Monday, September 07, 2015

Sample From Tributary Of Barber Creek That Received Oconee County Sewer Spill Shows Excessively High Levels Of E. Coli Bacteria

Volunteer Effort

Volunteers with the Upper Oconee Watershed Network have found excessively high levels of E. coli bacteria in a water sample drawn late last week from the unnamed tributary to Barber Creek that received raw sewage from a spill on Aug. 21.

The volunteers also reported excessively high and roughly equal levels of the bacteria in Barber Creek itself below the inflow from the tributary and upstream from the inflow from the tributary, suggesting that the spill has not had lasting negative impact on Barber Creek.

Oconee County itself reported, based on samples it drew from Barber Creek on the day of the spill, that “the spill caused no serious changes” to Barber Creek.

The county did not provide data on the impact of the spill on the small tributary, which flows above ground only a short distance before reaching Barber Creek just downstream from the new Mars Hill Road bridge.

The county also tested for fecal coliform, which the federal Environmental Protection Agency holds is a “poor indicator” of health risk from recreational water contact involving fresh water though it is still commonly used–with a higher standard--as a measure of contamination of drinking water.

Bridge Over Tributary

Barber Creek flows through a number of neighborhoods downstream from the site of the spill before reaching and joining McNutt Creek, which is a tributary of the Middle Oconee River.

A number of neighborhoods incorporate Barber Creek into their amenity areas, and pets and children play in the creek.

Samples Drawn Here

The unnamed tributary to Barber Creek into which the sewage from the spill flowed runs through the middle of Barber Creek Corporate Park, a partially completed office park at Barber Creek Drive east of Mars Hill Road at Barber Creek.

The county posted a sign after the spill at a bridge over the unnamed tributary inside the business park warning anyone who read it to “avoid contact with waterway and area beyond this sign.”

The sign was still there Saturday.

UOWN Sampling

Upper Oconee Watershed Network volunteers, led by retired Oconee County science teacher Vicki Soutar, drew samples from just north of the bridge in the business park as well as from Barber Creek itself on Sept. 1.

One of the Barber Creek sites was above the tributary and upstream from the new bridge. The other Barber Creek site was downstream from the tributary.

University of Georgia’s Feed and Environmental Water Laboratory analyzed those samples that same day and reported on Sept. 2 that fecal coliform was higher upstream from the tributary than below it. The count for the tributary was between the two readings on Barber Creek itself.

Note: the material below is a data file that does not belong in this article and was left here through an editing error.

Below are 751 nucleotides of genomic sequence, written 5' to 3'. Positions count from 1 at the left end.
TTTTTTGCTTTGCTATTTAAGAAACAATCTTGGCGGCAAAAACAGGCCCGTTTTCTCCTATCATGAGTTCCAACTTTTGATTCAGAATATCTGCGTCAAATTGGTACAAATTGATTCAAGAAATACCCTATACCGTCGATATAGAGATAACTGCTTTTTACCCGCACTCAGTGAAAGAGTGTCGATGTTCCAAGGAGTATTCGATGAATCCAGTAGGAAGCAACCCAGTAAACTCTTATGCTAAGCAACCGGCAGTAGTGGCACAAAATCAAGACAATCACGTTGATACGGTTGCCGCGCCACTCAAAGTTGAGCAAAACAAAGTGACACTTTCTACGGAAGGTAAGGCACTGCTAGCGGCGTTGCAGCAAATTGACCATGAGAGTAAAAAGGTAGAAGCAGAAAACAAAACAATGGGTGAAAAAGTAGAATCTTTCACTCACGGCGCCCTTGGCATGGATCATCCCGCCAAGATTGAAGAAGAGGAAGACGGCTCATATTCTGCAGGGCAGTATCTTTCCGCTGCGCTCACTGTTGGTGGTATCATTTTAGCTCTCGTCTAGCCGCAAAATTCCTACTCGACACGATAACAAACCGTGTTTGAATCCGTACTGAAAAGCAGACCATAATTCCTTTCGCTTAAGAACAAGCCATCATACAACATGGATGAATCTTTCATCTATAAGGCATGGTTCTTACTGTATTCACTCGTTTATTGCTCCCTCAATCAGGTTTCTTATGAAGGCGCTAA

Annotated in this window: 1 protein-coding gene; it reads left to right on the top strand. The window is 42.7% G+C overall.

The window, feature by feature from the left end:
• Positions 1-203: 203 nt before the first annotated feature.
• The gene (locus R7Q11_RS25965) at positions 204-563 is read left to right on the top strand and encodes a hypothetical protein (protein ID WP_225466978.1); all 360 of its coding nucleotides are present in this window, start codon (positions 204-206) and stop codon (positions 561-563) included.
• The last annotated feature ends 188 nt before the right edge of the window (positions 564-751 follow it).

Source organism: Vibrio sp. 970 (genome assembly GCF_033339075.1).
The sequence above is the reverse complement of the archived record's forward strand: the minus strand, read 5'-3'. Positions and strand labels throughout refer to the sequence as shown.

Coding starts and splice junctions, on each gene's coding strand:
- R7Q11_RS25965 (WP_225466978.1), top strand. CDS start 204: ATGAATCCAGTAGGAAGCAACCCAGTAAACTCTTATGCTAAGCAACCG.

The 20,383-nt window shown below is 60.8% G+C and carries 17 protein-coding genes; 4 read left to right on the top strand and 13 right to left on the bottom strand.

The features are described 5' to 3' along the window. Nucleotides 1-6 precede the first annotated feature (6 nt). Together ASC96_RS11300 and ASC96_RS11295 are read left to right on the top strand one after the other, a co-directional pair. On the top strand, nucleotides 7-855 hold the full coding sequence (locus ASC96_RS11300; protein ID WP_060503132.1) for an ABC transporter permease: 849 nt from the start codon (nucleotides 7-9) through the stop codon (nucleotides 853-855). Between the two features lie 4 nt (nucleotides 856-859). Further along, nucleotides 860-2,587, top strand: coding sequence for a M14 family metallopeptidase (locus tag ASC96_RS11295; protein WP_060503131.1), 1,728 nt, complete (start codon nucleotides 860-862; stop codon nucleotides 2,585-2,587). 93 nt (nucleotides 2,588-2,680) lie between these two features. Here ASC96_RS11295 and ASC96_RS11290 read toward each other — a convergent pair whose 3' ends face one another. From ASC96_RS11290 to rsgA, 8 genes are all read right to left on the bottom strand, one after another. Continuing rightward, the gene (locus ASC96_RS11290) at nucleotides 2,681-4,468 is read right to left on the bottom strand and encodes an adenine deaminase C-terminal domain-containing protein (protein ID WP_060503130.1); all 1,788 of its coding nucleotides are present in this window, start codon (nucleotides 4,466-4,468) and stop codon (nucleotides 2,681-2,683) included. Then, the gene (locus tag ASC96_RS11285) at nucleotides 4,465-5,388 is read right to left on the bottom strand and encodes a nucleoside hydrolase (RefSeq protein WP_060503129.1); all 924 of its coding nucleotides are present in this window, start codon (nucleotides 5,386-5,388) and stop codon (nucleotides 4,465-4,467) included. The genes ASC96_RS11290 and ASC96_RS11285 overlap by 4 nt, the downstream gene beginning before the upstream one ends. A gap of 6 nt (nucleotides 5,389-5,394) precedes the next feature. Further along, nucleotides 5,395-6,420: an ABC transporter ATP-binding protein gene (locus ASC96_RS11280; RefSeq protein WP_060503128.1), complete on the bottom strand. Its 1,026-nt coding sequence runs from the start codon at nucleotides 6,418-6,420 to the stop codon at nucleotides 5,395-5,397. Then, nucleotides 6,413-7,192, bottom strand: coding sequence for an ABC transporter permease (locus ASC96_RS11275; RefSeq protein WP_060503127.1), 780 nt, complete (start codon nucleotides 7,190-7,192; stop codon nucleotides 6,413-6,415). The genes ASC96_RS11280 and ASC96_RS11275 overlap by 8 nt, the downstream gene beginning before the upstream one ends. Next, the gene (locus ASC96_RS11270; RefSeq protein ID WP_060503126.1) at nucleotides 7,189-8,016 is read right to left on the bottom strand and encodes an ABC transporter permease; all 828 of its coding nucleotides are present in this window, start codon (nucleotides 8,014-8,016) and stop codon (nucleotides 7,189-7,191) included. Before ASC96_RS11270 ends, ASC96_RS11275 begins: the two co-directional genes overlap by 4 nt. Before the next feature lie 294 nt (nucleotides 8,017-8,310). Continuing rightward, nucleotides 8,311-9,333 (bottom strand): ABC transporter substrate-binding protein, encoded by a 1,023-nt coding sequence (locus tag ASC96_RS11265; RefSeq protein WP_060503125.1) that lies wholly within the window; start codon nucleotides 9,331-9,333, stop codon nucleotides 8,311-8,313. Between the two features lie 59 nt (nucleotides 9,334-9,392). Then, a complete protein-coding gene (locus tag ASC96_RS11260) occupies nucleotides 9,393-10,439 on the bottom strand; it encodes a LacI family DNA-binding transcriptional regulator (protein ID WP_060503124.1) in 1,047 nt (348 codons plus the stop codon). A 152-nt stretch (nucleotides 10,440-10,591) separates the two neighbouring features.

The actual numbers were 300 MPN per 100 milliliter downstream, 1,100 MPN per 100 milliliter upstream, and 800 MPD per 100 milliliter on the tributary. MPN stands for Most Probable Number and is an estimate of colony forming units of bacteria.

Oconee County had drawn four samples from Barber Creek on the date of the spill and reported Fecal Coliform Units per 100 milliliters of 300 and 240 upstream and 480 and 180 downstream.

The county said the data gathered showed “no adverse effects to the water quality.”

Return Visit

Fecal coliforms, a subset of total coliform bacteria, are more fecal-specific in origin than total coliform but do include species that are not necessarily fecal in origin, according to the EPA.

The Agency recommends monitoring E. coli bacteria as a better indicator of health risk from water contact.

Soutar actually had asked that the UGA lab analyze for E. coli, so she returned to the three sites on Sept. 3 and drew new samples.

On Sept. 4, the UGA lab reported that the site on Barber Creek downstream from the unnamed tributary had a count of 471 MPN per 100 milliliters.

The Barber Creek site upstream from the tributary had a count of 459 MPN per 100 milliliters.

The sample drawn from the tributary in the business park had a count of 985 MPD per 100 milliliters.

The U.S. EPA recommends 235 MPN per 100 milliliters “in recreational water (swimming and bathing),” according to the UGA lab report.

Location of Spill

Jenanne White, administrative assistant in the Utility Department, told me in an email message on Aug. 26 that the contractor who is moving the water and sewer lines on Mars Hill Road “hit the force main at the corner of Mars Hill and Daniells Bridge Road causing a break in the line.”